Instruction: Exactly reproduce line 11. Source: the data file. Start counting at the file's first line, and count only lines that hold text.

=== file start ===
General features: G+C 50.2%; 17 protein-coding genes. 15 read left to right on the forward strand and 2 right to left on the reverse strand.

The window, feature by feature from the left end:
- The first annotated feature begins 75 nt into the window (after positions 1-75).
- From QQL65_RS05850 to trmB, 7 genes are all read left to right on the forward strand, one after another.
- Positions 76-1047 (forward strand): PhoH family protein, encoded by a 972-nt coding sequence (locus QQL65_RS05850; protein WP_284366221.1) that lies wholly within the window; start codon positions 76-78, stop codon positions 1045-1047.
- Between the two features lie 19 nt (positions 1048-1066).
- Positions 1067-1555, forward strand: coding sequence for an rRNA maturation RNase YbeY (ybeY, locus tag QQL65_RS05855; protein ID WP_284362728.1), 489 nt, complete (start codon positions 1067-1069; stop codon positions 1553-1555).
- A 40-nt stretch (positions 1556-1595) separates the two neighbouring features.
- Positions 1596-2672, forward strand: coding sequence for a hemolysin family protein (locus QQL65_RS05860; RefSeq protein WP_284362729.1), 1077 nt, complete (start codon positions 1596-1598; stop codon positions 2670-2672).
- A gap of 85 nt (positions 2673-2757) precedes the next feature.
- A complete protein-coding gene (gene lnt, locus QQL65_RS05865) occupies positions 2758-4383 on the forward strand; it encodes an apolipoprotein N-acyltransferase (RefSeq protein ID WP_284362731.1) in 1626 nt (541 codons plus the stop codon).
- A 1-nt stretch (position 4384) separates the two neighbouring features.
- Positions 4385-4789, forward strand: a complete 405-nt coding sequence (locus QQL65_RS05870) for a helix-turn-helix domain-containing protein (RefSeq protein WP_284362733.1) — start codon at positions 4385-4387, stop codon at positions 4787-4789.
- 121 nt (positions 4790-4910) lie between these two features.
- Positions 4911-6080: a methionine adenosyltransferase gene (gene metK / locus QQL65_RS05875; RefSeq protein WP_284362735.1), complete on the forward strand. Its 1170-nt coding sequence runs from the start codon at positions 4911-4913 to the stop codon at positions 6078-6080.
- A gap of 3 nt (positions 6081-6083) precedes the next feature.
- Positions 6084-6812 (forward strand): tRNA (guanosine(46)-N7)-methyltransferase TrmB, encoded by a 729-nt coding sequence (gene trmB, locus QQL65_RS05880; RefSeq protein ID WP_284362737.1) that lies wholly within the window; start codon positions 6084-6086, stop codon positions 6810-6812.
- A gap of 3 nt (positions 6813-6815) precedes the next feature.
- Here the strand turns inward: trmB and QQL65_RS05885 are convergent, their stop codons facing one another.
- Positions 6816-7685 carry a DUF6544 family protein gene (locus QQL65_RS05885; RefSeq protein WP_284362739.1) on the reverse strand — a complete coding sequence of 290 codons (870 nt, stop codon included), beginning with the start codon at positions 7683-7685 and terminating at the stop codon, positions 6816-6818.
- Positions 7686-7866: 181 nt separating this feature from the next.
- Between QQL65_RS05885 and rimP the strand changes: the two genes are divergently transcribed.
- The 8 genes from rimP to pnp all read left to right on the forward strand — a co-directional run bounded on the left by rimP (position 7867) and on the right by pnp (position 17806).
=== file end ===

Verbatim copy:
- A complete protein-coding gene (gene lnt, locus QQL65_RS05865) occupies positions 2758-4383 on the forward strand; it encodes an apolipoprotein N-acyltransferase (RefSeq protein ID WP_284362731.1) in 1626 nt (541 codons plus the stop codon).